It's nice to get a letter from the Supervisor of Elections office or the state Department of State or the Department of Agriculture addressed to The Honorable Mr. C. It's nice to get a big Certificate of Election that you can hang on your wall and a little card to carry in your wallet. You even get a sticker for your car so that you can park at the meters for free. When you are an elected official that's what happens.
At events like meetings and banquets you are asked to stand and be recognized. You are treated with some deference, even at my lowly office of Supervisor of the local Soil & Water Conservation District. It's really good for the ego, ergo lies the problem.
This is my second four-year term as a Supervisor. My first term was at the turn of the Century where I got so frustrated with the old farmers who had been on the board for over 20 years and their refusal to do anything except be "honorable" that I didn't stand for re-election.
The Soil & Water Conservation Districts were formed during the Dust Bowl years of the Great Depression. The loss of fertile top soil to wind and erosion was so serious that it became a national emergency, one brought to a head by Franklin Roosevelt on one of his many trips to his summer White House at Warm Springs, Georgia, where he would go to be treated for polio. (BTW, it was at the Warm Springs Institute that the Salk polio vaccine was developed.)
President Roosevelt would take long drives out into the surrounding countryside and many an old folk in the area have tales of roadside chats with him. It was on one such trip that he came across an area known as Providence Canyon on the west side of the state near the Chattahoochee River. Now a state park, Providence Canyon was formed entirely from erosion due to poor farming practices during the late 1800's to early 1900's and is a startling example of what was happening nation-wide, particularly in the mid-west and Great Plains states.
|A photo taken on a recent visit to Providence Canyon.|
As a result of that visit, Roosevelt spearheaded the creation of the Soil & Water Conservation Districts and gave them vast powers, the same powers as other constitutional government bodies, the powers of ad valorem taxation and the power of forcibly taking land through condemnation. Although those powers were almost never used, they were necessary at the time to force many a bone-headed farmer to change their ways to something as basic as contour plowing. (For the uninitiated, contour plowing is simply plowing a hill in a circle rather than straight rows over the hill so that the rows retain the rain water and soil rather than channeling it.)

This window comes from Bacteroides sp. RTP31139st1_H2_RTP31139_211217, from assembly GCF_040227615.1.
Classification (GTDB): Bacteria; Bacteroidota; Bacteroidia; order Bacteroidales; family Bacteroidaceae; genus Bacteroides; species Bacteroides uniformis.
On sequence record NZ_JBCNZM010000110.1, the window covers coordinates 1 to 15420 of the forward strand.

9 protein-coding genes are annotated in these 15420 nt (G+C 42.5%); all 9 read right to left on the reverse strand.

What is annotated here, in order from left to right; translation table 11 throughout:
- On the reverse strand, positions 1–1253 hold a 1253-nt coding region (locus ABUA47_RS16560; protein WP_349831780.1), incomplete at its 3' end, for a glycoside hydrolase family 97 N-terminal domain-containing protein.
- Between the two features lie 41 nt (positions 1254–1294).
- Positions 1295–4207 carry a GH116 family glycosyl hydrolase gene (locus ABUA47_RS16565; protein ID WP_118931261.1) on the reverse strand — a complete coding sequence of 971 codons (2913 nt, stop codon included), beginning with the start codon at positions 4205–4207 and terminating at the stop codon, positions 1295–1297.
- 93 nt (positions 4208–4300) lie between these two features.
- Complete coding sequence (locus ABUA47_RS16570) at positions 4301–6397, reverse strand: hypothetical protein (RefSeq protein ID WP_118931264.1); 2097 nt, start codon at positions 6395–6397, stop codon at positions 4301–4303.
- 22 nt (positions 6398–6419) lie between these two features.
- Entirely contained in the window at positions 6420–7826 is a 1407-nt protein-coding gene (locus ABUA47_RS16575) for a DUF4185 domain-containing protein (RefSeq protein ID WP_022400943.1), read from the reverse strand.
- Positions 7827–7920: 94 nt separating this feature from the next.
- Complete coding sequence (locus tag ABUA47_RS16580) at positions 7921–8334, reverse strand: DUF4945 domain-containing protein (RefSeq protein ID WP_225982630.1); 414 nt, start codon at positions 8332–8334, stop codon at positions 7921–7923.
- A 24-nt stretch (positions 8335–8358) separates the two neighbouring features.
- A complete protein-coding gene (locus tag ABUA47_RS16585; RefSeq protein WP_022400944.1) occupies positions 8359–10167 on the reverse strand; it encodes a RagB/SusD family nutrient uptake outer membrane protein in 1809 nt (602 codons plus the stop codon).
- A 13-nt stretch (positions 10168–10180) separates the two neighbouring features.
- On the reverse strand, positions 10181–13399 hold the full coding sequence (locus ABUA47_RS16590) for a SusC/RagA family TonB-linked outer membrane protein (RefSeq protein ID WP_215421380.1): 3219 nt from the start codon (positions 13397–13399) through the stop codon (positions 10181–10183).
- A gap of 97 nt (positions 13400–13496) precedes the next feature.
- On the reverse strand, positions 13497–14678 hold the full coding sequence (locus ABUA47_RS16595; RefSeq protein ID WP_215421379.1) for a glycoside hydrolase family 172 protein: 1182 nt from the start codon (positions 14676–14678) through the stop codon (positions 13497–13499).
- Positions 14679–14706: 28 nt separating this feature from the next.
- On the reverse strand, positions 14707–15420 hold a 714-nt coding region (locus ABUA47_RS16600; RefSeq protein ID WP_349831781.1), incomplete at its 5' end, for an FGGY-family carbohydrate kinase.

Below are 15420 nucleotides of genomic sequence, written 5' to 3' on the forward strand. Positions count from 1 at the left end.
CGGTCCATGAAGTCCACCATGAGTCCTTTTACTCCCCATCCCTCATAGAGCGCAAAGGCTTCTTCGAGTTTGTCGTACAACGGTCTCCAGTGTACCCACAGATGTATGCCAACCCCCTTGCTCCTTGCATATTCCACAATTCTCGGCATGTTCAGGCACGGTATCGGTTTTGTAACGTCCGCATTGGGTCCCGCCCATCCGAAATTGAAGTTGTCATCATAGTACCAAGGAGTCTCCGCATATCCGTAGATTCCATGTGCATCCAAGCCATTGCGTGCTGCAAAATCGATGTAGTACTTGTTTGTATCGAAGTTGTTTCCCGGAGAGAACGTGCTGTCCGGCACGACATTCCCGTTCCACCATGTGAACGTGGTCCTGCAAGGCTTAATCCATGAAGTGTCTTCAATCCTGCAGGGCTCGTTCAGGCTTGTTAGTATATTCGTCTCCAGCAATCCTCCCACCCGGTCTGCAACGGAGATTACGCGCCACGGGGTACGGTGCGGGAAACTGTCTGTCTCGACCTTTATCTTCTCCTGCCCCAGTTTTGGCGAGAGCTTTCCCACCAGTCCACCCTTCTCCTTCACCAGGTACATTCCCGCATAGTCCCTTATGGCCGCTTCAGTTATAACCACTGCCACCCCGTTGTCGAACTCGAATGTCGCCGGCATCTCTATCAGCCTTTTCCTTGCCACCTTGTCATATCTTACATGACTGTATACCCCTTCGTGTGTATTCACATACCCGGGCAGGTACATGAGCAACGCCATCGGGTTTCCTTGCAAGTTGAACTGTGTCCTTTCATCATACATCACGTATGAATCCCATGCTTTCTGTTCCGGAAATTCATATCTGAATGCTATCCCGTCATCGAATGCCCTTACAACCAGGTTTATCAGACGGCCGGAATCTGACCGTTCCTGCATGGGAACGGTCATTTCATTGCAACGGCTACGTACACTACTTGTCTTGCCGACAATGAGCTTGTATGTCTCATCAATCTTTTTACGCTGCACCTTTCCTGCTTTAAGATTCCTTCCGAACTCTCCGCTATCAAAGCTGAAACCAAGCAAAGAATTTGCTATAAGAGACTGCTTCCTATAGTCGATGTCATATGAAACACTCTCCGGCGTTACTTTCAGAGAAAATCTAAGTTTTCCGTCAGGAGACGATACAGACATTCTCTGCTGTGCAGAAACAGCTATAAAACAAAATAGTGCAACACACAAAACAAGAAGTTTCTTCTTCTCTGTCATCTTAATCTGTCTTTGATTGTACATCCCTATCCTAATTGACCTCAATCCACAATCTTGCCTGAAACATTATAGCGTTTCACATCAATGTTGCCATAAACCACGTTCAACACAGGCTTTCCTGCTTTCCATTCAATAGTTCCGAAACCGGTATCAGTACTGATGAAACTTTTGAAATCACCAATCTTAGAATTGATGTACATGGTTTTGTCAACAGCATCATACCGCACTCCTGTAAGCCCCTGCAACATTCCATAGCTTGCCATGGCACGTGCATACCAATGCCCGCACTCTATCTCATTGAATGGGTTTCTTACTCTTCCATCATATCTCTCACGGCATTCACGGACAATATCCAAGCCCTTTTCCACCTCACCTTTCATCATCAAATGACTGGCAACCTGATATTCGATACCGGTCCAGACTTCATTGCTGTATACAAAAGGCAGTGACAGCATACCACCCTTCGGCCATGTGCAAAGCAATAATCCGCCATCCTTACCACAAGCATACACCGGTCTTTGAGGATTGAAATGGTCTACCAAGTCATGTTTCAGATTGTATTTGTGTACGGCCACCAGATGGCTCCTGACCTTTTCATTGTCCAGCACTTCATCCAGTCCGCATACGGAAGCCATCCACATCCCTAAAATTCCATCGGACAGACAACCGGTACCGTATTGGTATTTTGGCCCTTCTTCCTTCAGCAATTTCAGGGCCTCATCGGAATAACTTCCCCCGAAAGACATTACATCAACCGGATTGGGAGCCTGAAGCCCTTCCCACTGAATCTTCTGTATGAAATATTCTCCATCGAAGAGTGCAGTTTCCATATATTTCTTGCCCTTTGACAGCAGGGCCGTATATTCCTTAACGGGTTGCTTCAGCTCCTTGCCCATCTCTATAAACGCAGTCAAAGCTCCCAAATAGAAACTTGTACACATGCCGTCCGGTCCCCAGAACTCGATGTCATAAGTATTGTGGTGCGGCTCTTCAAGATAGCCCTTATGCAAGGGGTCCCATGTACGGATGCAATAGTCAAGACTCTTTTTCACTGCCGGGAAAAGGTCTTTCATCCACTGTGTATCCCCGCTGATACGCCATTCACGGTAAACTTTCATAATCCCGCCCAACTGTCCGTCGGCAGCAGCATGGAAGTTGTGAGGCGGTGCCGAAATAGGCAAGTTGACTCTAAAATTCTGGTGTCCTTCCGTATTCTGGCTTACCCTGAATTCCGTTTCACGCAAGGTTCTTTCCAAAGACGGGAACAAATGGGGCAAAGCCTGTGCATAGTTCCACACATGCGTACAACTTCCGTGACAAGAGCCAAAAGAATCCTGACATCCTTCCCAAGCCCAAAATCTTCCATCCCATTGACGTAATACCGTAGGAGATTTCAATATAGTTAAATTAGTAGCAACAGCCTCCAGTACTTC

It worked, and still stands as an outstanding example of a successful government program that addressed a national emergency. However, over the years as farmers became college educated agri-businessmen and millions of acres of crop-land became urban and suburban lawns, most of the Districts have lost their way and have not been able to adapt. Such is the case in my District, a county where farming has all but disappeared, except for silviculture (trees) farmers who don't need nor want any meddling from a government agency in the first place. They virtually own the state forest service and they are happy with that, but that's another story.
But here's where I plug in. A friend convinces me that I should run for office and I do and win a seat on the Soil & Water Conservation District Board of Supervisors. I have more than a passing interest and concern for farming but that's not what I'm about. I am an unashamed and unrepentant treehugger and my interest lies in how we can re-birth the conservation districts to address modern, urban environmental problems. Although still plenty significant, the single most significant form of water pollution today comes not from agricultural or industrial runoff, but from urban runoff. Rain water runoff from lawns, parking lots, streets and highways... golf courses! It's what's known as non-point-source-pollution. Pollution that can't be traced to a single source.
Think about it. Every time it rains, millions of tons of totally untreated waste (dog poop), solvents, oil, rubber, soaps, pesticides, fertilizers, plastics and big gulp cups wash directly into the nearest creek and then into the nearest river and eventually into the ocean where it is now collecting in both the Atlantic and Pacific into huge hundred-square-mile trash dumps.
To be continued...